Many aspects of my responsibilities are enjoyable. Meeting and collaborating with bridge preservation experts across the nation is satisfying as well as highly educational. There are always new things to learn about bridges and bridge preservation.
Working closely with the many attendees and with the members of the national Working Groups is rewarding, especially in that these volunteer groups develop products that have a significant impact on the practice of bridge preservation.
Of course, travel to the various meeting sites is almost always a pleasure. Partly because of my position at NCPP I have been in all 50 states, Puerto Rico, the District of Columbia and several foreign nations.
Two of the most challenging aspects of the position are the breadth of preservation technology that I need to be aware of and understand plus the difficulty in measuring the impact of the TSP2 activities on the bridge infrastructure. In many cases, the scope of the impact cannot be determined until many years have passed.
How does your bridge preservation experience at TSP2 differs from FHWA?
The main difference is that with FHWA my efforts were in pursuit of new technology for inspection, management and preservation of bridges. With TSP2, the main thrust of my efforts is to connect with a wide audience of bridge preservation practitioners and assist them in identifying, assessing and ultimately adopting new practices that improve their ability to preserve bridges.
What is your vision for TSP2 Bridge Preservation? What works? What would you like to improve?
The TSP2 program maintains contact with a wide audience of bridge preservation practitioners in state DOTs, local agencies, FHWA, academia and the private sector. The TSP2 staff has several avenues for maintaining a dialogue with those people: through management of the annual regional meetings and the quadrennial national meeting; through participation with the national bridge preservation Working Groups, the FHWA BPETG, and relevant TRB committees; and by providing technical services to the partnerships and individual agencies. This constant communication is the backbone of a collaboration that works quite well. Additionally, over the years, NCPP has amassed an unparalleled library of technical information on a broad range of bridge preservation topics.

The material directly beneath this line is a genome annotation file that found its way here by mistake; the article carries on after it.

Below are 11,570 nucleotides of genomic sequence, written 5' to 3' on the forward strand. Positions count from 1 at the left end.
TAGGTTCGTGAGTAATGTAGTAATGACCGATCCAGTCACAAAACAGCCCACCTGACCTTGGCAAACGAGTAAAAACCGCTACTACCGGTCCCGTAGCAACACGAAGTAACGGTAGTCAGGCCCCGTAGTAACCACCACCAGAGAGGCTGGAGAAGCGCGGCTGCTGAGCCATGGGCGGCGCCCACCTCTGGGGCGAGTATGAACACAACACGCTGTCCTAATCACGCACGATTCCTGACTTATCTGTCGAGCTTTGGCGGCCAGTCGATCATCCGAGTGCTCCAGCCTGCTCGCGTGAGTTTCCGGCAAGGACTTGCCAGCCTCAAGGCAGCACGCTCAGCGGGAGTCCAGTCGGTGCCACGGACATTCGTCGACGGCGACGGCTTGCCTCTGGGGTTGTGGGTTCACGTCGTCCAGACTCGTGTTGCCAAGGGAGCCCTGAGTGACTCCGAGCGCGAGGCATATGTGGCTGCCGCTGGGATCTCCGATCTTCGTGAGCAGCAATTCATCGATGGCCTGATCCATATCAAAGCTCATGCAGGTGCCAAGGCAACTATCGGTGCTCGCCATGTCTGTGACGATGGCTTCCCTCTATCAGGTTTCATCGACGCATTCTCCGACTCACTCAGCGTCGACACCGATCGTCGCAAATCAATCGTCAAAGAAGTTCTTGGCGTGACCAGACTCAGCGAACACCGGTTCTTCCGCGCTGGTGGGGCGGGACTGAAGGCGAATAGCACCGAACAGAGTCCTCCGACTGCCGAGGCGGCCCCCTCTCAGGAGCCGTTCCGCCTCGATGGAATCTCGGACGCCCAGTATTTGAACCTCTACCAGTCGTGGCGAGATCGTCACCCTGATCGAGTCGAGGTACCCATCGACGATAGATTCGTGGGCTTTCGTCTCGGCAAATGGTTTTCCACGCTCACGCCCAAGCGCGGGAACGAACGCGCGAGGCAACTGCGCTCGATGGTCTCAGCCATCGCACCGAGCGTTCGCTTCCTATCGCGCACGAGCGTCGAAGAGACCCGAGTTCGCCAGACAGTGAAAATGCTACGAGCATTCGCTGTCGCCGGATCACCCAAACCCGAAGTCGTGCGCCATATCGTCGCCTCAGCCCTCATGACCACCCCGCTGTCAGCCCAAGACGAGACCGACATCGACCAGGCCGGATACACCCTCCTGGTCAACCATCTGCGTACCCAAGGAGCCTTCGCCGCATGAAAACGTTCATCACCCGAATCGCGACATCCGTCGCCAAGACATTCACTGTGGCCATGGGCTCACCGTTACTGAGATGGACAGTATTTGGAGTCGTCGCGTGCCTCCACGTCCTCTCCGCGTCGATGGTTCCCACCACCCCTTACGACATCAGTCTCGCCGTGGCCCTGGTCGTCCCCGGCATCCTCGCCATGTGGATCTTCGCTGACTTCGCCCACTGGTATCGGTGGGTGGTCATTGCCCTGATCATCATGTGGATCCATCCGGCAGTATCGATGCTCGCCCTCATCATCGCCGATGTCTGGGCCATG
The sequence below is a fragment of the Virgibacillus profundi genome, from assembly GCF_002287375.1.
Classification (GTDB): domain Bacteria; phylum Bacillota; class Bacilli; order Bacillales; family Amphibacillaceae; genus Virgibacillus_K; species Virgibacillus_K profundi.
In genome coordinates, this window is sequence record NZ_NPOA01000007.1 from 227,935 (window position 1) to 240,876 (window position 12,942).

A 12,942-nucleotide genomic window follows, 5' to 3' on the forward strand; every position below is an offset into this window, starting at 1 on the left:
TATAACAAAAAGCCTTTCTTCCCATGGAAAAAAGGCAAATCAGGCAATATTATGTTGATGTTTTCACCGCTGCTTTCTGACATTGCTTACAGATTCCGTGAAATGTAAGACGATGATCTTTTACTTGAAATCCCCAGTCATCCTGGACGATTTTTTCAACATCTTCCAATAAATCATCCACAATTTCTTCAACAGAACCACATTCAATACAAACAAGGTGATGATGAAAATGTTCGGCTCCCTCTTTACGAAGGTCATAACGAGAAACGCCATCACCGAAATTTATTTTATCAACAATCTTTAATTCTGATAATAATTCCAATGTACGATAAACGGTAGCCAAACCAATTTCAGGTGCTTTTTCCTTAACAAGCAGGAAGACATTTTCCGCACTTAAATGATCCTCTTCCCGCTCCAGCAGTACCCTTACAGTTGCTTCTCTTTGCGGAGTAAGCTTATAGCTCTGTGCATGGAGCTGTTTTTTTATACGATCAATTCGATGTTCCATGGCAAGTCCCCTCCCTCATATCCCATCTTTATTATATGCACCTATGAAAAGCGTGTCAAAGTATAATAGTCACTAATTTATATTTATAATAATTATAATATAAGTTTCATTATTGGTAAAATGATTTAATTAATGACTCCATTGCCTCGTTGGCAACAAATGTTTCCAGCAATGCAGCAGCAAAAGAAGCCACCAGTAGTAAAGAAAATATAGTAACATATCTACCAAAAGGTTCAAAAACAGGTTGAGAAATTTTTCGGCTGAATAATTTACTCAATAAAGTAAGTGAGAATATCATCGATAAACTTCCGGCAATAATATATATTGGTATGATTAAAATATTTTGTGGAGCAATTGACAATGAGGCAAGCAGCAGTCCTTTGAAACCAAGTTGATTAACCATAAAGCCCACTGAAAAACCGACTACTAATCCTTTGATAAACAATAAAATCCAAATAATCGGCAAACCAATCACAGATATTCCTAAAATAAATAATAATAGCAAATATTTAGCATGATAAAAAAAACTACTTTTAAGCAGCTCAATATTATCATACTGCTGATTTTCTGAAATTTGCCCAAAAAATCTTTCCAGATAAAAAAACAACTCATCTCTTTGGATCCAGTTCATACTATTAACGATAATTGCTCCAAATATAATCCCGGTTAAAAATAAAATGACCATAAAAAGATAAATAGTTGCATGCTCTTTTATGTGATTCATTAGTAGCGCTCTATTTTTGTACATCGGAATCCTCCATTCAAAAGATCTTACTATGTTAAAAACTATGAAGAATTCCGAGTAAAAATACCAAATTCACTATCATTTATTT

What I would like to see happen is that to a greater degree than now, the TSP2 program be recognized as the first stop for bridge preservation information. The other thing I would like to see is a strengthening of current efforts to involve and deliver that information to local bridge owning agencies.
Would you like to share something about your personal life? Are you a morning or an evening person? What do you do like to do in your free time? What is your favorite book?
Sure thing. I am married, and my wife Linda and I have six children and a dozen grandchildren. In addition to enjoying all of them, Linda and I love to travel overseas and experience different cultures, languages and environments.
Most of my life I have been a morning person and for my entire adult life I have been a “fitness buff” and a runner for over 55 years. I do play a little golf (poorly) but my main passion for my free time is reading, mysteries and historical non-fiction being my favorite genres. My favorite book of all time is John Barry’s masterpiece “Rising Tide: The Great Mississippi Flood of 1927”, a fantastic book about Mother Nature, human nature and the engineering of civil works.